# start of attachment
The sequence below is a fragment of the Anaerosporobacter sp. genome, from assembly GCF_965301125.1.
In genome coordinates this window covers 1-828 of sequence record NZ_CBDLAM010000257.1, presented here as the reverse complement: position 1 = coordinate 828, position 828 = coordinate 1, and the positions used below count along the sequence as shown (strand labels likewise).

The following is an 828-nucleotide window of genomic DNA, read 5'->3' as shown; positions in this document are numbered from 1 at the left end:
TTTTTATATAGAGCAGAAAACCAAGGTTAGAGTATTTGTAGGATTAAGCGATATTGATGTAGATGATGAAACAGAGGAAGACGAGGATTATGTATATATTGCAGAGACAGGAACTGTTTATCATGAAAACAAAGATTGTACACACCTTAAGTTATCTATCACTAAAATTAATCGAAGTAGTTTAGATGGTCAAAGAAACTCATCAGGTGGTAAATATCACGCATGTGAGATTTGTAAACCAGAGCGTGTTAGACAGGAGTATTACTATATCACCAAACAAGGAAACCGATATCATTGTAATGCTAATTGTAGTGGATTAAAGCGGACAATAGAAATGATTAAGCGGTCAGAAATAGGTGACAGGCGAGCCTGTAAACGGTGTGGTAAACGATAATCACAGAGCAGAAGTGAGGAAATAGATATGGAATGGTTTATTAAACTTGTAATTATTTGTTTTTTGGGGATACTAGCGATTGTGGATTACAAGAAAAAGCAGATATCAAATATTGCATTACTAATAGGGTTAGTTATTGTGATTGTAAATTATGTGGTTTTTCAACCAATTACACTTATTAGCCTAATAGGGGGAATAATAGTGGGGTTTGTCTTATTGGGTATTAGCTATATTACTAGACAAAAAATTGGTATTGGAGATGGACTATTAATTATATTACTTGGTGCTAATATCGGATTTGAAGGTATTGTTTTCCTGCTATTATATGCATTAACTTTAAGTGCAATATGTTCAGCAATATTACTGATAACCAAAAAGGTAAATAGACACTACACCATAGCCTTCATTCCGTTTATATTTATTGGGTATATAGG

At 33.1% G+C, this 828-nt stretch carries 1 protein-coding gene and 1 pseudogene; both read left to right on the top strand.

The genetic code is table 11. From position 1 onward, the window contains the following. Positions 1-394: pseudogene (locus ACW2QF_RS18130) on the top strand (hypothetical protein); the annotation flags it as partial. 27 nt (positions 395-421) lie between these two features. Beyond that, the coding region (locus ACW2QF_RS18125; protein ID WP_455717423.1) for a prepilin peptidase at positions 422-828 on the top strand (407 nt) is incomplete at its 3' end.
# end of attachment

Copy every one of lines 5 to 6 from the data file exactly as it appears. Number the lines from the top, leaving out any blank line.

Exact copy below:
At 33.1% G+C, this 828-nt stretch carries 1 protein-coding gene and 1 pseudogene; both read left to right on the top strand.

The genetic code is table 11. From position 1 onward, the window contains the following. Positions 1-394: pseudogene (locus ACW2QF_RS18130) on the top strand (hypothetical protein); the annotation flags it as partial. 27 nt (positions 395-421) lie between these two features. Beyond that, the coding region (locus ACW2QF_RS18125; protein ID WP_455717423.1) for a prepilin peptidase at positions 422-828 on the top strand (407 nt) is incomplete at its 3' end.